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INVESTING - The Myth of Noncorrelation

The ugly spillover of the U.S. subprime mess into bond and equity markets around the world should come as no surprise to investors. History has proven again and again that seemingly unrelated markets tend to move in lockstep during times of crisis.

With the collapse of the U.S.subprime market and the aftershocks that have been felt in credit and equity markets around the globe, there has been a lot of talk about fat tails, 20-standard-deviation moves and events that happen once every 100 years. We seem to hear such descriptions fairly frequently, which suggests that maybe all the talk isn’t really about 100-year events. Maybe it is more a reflection of investors’ market views than it is of market reality.

No market veteran should be surprised to see periods when securities prices move violently. The recent rise in credit spreads is nothing compared to what happened in 1998 leading up to and following the collapse of hedge fund Long-Term Capital Management or, for that matter, during the junk bond crisis earlier that decade, when spreads quadrupled. For more severe disruptions, consider the U.S. equity market’s dropping more than 20 percent in a single day in October 1987, oil prices’ soaring 50 percent in a matter of hours before the first Gulf War, the bursting of the technology stock bubble in 2000 and so on.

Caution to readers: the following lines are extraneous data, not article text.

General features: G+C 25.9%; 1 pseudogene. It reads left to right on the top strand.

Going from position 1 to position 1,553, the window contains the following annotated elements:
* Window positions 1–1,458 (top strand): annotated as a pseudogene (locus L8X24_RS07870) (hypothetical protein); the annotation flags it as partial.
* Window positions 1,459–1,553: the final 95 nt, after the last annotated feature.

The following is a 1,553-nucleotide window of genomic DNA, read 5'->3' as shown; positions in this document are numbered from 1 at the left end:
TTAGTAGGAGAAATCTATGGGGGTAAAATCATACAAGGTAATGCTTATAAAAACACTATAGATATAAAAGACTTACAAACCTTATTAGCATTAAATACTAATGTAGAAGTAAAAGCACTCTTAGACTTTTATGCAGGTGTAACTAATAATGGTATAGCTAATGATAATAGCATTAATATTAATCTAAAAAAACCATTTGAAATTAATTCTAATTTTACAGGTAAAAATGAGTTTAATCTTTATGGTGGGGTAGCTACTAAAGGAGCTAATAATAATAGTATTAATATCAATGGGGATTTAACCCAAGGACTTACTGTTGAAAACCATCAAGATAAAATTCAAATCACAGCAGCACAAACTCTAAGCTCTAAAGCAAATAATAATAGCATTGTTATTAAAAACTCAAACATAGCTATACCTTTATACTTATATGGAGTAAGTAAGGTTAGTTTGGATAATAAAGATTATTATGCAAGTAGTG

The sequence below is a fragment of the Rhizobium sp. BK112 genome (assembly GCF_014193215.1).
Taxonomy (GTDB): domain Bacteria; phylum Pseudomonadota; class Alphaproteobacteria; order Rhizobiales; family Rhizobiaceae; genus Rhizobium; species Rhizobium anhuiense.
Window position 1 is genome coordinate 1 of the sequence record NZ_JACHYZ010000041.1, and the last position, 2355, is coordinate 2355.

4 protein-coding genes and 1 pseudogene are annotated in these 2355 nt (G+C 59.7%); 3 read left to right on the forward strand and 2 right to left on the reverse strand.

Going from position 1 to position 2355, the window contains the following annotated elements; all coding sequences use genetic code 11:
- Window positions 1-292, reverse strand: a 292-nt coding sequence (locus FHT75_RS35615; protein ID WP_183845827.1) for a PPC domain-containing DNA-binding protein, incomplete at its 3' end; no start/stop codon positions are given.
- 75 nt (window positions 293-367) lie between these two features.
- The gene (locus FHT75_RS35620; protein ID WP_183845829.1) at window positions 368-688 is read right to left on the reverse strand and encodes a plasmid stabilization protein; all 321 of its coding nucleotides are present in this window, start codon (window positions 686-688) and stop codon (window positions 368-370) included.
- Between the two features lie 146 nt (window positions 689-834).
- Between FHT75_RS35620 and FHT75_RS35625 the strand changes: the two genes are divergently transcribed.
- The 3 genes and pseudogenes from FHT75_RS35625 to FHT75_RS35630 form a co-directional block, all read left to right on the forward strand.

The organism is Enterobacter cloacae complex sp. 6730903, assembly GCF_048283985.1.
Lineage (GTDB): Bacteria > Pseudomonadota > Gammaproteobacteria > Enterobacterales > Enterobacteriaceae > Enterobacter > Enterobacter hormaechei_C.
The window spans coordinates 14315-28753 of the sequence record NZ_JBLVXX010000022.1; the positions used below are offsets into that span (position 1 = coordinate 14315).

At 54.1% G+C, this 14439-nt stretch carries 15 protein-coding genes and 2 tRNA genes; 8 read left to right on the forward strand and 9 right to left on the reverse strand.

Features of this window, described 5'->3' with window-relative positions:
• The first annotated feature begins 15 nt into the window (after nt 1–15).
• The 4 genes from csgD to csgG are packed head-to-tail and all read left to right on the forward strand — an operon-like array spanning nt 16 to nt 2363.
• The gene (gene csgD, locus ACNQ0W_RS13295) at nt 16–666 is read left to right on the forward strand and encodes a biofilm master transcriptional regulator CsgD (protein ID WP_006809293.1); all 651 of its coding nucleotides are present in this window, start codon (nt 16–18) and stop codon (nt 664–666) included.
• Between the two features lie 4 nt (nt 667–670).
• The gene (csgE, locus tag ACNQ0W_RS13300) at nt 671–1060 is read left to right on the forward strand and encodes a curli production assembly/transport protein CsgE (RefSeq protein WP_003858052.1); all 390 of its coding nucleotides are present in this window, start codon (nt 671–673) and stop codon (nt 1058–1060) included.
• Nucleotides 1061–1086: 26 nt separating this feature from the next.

What catches many investors off guard and leads them to make the “100 year” sort of comment is not the behavior of individual markets but the concurrent big and unexpected moves among markets. It’s the surprising linkages that suddenly appear between markets that should not have much to do with one other and the failed linkages between those that should march in tandem. That is, investors are not as dumbfounded when volatility skyrockets as when correlations go awry. This may be because investors depend on correlations to control their risk and to allow them to extend further out in their investment exposures. Correlation is the key for hedging and diversifying. And nothing hurts more than to think you are well hedged and then to discover you are not hedged at all.